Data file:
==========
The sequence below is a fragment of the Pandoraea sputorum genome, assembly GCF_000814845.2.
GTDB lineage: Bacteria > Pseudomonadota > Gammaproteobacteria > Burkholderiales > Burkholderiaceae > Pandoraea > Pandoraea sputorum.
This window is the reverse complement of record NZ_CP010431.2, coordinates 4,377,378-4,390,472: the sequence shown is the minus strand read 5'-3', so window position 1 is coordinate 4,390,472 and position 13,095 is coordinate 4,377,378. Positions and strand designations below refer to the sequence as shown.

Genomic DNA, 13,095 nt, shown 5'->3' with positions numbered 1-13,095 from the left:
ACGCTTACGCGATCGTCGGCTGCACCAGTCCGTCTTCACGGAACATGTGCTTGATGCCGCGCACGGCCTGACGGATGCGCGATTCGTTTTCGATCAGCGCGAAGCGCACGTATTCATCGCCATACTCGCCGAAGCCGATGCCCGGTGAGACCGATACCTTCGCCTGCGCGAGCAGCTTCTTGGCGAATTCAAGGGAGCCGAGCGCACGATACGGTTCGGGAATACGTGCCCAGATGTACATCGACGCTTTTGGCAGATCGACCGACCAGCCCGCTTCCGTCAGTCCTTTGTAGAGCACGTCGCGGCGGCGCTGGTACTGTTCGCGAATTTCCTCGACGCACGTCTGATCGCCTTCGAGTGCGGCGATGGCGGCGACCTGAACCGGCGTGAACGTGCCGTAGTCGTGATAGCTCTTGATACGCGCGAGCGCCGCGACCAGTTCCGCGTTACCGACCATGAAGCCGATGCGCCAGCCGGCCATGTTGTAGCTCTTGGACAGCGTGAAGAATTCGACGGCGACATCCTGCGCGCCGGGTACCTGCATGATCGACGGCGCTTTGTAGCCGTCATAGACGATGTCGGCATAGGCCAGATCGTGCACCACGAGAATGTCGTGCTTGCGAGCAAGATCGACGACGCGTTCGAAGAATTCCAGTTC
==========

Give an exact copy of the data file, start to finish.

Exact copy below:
The sequence below is a fragment of the Pandoraea sputorum genome, assembly GCF_000814845.2.
GTDB lineage: Bacteria > Pseudomonadota > Gammaproteobacteria > Burkholderiales > Burkholderiaceae > Pandoraea > Pandoraea sputorum.
This window is the reverse complement of record NZ_CP010431.2, coordinates 4,377,378-4,390,472: the sequence shown is the minus strand read 5'-3', so window position 1 is coordinate 4,390,472 and position 13,095 is coordinate 4,377,378. Positions and strand designations below refer to the sequence as shown.

Genomic DNA, 13,095 nt, shown 5'->3' with positions numbered 1-13,095 from the left:
ACGCTTACGCGATCGTCGGCTGCACCAGTCCGTCTTCACGGAACATGTGCTTGATGCCGCGCACGGCCTGACGGATGCGCGATTCGTTTTCGATCAGCGCGAAGCGCACGTATTCATCGCCATACTCGCCGAAGCCGATGCCCGGTGAGACCGATACCTTCGCCTGCGCGAGCAGCTTCTTGGCGAATTCAAGGGAGCCGAGCGCACGATACGGTTCGGGAATACGTGCCCAGATGTACATCGACGCTTTTGGCAGATCGACCGACCAGCCCGCTTCCGTCAGTCCTTTGTAGAGCACGTCGCGGCGGCGCTGGTACTGTTCGCGAATTTCCTCGACGCACGTCTGATCGCCTTCGAGTGCGGCGATGGCGGCGACCTGAACCGGCGTGAACGTGCCGTAGTCGTGATAGCTCTTGATACGCGCGAGCGCCGCGACCAGTTCCGCGTTACCGACCATGAAGCCGATGCGCCAGCCGGCCATGTTGTAGCTCTTGGACAGCGTGAAGAATTCGACGGCGACATCCTGCGCGCCGGGTACCTGCATGATCGACGGCGCTTTGTAGCCGTCATAGACGATGTCGGCATAGGCCAGATCGTGCACCACGAGAATGTCGTGCTTGCGAGCAAGATCGACGACGCGTTCGAAGAATTCCAGTTC